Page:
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I've been told that if all known prognostic factors are not adjusted for in a non linear model, in this case a Cox PH model, that because the error term is not estimated the treatment variable will necessarily be biased. However, I was wondering in this particular case, if my sample is balanced in both trial arms by all known prognostic factors and my sample matches the population I aim to use the treatment will a univariate model that does not control for these prognostic factors as covariates give an unbiased HR of the treatment effect in the target population?

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    $\begingroup$ If the prognostic factors have a causal effect on the explanatory variable (the treatment), then you should control for them. If, on the other hand, there is no causal effect from the prognostic factors to the treatment, then you should NOT control for them. $\endgroup$ – Adrian Keister Jun 1 '20 at 14:57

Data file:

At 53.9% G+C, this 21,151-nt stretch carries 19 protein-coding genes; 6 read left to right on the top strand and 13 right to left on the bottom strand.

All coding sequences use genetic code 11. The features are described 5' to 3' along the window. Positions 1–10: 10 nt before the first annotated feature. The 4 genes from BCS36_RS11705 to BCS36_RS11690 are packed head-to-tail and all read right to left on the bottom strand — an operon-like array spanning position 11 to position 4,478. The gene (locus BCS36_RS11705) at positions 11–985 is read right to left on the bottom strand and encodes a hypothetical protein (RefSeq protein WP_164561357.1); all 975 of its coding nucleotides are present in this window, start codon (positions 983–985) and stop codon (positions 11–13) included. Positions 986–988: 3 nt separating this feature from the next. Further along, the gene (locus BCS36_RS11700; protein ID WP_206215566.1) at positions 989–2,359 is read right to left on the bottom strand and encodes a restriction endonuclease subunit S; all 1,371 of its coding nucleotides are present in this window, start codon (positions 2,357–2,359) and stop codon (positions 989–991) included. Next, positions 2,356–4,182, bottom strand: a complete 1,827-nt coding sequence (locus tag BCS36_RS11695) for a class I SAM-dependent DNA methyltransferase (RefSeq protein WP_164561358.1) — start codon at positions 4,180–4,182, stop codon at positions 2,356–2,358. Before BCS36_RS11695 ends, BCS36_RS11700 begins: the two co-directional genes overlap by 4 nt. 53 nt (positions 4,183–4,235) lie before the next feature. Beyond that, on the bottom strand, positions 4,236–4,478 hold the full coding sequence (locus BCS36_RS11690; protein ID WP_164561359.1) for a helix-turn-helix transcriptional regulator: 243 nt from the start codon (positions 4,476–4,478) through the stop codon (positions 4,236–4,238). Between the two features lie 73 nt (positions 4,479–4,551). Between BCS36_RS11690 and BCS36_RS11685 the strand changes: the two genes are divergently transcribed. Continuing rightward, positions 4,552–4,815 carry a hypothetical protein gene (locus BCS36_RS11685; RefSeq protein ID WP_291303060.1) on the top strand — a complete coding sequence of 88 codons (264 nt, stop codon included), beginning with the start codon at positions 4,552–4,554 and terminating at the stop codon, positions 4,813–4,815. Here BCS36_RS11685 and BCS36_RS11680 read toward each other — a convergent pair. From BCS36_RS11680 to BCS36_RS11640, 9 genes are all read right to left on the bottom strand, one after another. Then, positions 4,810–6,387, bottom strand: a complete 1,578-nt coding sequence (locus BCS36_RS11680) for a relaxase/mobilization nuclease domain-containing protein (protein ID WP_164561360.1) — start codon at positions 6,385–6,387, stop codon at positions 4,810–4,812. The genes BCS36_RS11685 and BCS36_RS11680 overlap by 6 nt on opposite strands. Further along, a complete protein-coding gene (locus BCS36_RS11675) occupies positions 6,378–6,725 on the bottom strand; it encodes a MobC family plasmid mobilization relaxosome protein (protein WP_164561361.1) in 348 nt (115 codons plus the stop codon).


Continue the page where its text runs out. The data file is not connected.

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I address this question here. The quick answer is that because the hazard ratio (HR) is not collapsible, the marginal and conditional HRs will differ even in the absence of confounding. If your sample is balanced (e.g., as a result of random assignment), you can estimate the marginal HR without including any covariates in the model, and it will be unbiased. You can estimate a conditional HR by including covariates in the model. How to proceed depends on whether you want the marginal or conditional HR. If you're a health policymaker deciding whether to implement a blanket policy recommending one treatment over another, you probably want the marginal HR; if you're a doctor figuring out which treatment to prescribe based on the covariates that are available in your dataset, then you probably want the conditional HR.

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